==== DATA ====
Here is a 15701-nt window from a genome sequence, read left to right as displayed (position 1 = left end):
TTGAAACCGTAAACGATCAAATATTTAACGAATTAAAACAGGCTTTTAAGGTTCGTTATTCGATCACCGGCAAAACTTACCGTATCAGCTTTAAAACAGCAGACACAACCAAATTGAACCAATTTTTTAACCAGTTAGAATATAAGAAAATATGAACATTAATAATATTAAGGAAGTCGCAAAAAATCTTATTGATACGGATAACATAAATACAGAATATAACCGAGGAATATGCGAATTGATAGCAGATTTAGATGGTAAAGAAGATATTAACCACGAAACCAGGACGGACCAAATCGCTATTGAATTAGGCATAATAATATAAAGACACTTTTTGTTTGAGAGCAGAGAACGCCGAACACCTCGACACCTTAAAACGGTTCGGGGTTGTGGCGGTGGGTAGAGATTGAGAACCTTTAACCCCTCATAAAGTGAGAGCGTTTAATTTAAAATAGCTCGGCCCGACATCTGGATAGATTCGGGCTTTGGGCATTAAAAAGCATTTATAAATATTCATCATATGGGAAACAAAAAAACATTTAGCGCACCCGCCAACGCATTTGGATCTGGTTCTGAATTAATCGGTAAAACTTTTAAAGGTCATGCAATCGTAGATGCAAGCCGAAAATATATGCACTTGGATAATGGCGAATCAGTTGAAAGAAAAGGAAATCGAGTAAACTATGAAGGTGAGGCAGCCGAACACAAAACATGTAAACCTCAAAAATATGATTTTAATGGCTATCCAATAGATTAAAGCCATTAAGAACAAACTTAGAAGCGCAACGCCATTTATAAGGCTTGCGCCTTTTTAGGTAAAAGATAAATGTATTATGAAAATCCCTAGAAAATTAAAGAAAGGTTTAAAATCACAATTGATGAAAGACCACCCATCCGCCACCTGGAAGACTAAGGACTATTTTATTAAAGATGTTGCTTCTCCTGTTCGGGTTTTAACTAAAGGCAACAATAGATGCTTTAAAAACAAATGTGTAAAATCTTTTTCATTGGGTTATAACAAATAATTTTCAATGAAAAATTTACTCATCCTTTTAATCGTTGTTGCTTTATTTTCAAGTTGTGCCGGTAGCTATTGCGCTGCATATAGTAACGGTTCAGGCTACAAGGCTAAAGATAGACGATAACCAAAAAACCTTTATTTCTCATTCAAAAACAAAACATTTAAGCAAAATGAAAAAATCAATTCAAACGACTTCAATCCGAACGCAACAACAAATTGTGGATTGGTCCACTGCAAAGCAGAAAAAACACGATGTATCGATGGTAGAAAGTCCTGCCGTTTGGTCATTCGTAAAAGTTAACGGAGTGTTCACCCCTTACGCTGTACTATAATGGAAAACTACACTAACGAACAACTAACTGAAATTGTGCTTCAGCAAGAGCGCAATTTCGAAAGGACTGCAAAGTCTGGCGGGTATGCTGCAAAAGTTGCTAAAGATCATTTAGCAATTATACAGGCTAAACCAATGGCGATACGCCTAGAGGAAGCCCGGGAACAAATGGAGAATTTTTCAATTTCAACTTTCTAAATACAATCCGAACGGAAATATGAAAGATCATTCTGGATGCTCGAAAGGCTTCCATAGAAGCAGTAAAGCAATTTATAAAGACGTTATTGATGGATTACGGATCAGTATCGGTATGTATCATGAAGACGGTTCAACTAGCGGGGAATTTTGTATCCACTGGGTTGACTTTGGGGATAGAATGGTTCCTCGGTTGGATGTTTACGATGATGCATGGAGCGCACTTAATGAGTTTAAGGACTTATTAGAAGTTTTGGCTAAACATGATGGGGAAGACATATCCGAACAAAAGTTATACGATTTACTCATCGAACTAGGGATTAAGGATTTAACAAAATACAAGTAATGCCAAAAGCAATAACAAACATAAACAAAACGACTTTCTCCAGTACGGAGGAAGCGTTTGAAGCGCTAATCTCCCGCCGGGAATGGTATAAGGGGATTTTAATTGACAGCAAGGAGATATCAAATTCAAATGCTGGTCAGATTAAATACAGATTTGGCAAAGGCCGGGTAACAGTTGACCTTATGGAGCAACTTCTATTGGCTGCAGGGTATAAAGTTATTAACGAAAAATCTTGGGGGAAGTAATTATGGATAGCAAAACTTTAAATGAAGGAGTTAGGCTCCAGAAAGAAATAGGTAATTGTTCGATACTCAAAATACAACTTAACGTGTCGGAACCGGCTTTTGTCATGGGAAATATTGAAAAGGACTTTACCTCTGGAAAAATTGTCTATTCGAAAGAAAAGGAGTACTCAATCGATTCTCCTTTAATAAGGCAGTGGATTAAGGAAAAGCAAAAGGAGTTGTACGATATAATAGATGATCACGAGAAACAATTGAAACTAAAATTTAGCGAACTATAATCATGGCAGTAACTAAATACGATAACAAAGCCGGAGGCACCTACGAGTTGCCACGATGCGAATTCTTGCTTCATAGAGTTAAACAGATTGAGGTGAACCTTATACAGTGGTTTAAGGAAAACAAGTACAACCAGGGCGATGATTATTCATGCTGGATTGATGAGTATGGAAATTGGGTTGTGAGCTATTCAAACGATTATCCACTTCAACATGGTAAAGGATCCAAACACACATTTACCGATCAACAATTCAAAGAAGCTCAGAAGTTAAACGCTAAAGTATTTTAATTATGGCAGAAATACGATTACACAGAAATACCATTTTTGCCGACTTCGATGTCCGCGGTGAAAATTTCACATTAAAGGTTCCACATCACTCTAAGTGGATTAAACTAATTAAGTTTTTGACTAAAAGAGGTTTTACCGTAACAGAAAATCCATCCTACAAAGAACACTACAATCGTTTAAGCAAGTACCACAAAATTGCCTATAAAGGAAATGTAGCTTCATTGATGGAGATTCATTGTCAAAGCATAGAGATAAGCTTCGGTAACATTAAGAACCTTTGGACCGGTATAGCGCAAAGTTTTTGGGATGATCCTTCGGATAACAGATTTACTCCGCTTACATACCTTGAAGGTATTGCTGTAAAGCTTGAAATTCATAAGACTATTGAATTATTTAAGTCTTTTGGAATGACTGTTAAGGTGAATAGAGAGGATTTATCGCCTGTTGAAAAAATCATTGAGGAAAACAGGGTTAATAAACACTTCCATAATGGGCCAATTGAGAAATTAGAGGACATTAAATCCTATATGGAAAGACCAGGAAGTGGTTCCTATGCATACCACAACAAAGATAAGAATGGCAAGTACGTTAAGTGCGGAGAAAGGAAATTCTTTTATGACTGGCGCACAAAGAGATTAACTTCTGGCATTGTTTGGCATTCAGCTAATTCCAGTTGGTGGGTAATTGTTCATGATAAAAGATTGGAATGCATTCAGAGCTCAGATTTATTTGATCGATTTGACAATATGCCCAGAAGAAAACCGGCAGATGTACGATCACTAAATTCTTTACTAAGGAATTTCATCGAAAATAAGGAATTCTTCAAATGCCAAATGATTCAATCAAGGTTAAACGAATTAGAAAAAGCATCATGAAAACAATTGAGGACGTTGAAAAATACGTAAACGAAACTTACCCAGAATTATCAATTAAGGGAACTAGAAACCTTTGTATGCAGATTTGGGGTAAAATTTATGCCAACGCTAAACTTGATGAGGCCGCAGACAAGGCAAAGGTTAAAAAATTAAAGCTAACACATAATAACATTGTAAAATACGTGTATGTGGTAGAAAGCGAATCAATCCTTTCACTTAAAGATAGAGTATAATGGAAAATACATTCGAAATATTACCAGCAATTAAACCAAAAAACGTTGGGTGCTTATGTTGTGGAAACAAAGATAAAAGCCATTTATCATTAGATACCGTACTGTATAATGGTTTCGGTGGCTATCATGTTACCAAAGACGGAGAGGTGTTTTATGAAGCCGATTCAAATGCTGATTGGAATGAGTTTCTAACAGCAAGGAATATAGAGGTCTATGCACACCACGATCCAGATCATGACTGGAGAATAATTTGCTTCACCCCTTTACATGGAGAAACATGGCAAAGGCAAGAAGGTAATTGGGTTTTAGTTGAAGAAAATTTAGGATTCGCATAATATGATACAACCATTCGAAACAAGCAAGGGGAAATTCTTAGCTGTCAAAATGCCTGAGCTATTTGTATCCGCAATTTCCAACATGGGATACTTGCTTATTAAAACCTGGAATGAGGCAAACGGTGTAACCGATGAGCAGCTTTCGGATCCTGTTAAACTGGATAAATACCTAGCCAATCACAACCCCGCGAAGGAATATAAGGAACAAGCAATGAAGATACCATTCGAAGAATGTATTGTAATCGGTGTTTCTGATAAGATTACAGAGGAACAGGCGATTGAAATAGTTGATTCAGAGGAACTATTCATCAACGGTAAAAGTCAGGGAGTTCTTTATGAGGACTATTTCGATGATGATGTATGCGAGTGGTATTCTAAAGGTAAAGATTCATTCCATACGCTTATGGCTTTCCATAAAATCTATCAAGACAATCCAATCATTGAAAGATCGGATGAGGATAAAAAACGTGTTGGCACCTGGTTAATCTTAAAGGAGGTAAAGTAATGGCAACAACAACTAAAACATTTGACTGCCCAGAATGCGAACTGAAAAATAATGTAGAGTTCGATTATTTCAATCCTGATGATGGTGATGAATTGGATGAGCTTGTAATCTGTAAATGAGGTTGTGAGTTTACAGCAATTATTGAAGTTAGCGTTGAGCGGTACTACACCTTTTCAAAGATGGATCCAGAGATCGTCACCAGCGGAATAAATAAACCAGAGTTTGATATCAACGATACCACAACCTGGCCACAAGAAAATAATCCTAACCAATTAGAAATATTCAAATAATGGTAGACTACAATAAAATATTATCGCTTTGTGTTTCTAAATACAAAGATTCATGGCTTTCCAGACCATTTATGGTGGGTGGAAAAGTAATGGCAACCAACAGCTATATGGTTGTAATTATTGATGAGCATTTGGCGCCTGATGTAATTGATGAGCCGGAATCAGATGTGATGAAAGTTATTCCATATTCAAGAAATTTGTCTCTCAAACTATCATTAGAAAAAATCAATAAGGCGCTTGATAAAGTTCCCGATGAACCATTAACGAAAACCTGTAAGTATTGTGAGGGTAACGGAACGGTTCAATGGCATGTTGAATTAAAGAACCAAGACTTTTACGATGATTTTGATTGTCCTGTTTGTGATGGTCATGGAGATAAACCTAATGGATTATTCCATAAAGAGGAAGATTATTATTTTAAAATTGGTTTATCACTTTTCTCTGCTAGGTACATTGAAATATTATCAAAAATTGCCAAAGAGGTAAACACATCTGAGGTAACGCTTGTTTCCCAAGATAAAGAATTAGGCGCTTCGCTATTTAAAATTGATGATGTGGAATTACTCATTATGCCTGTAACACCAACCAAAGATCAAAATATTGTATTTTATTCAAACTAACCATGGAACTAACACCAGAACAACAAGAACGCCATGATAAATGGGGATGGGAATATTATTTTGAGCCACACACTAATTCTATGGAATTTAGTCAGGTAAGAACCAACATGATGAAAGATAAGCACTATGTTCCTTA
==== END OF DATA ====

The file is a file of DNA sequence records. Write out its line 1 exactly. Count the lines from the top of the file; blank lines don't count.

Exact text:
Here is a 15701-nt window from a genome sequence, read left to right as displayed (position 1 = left end):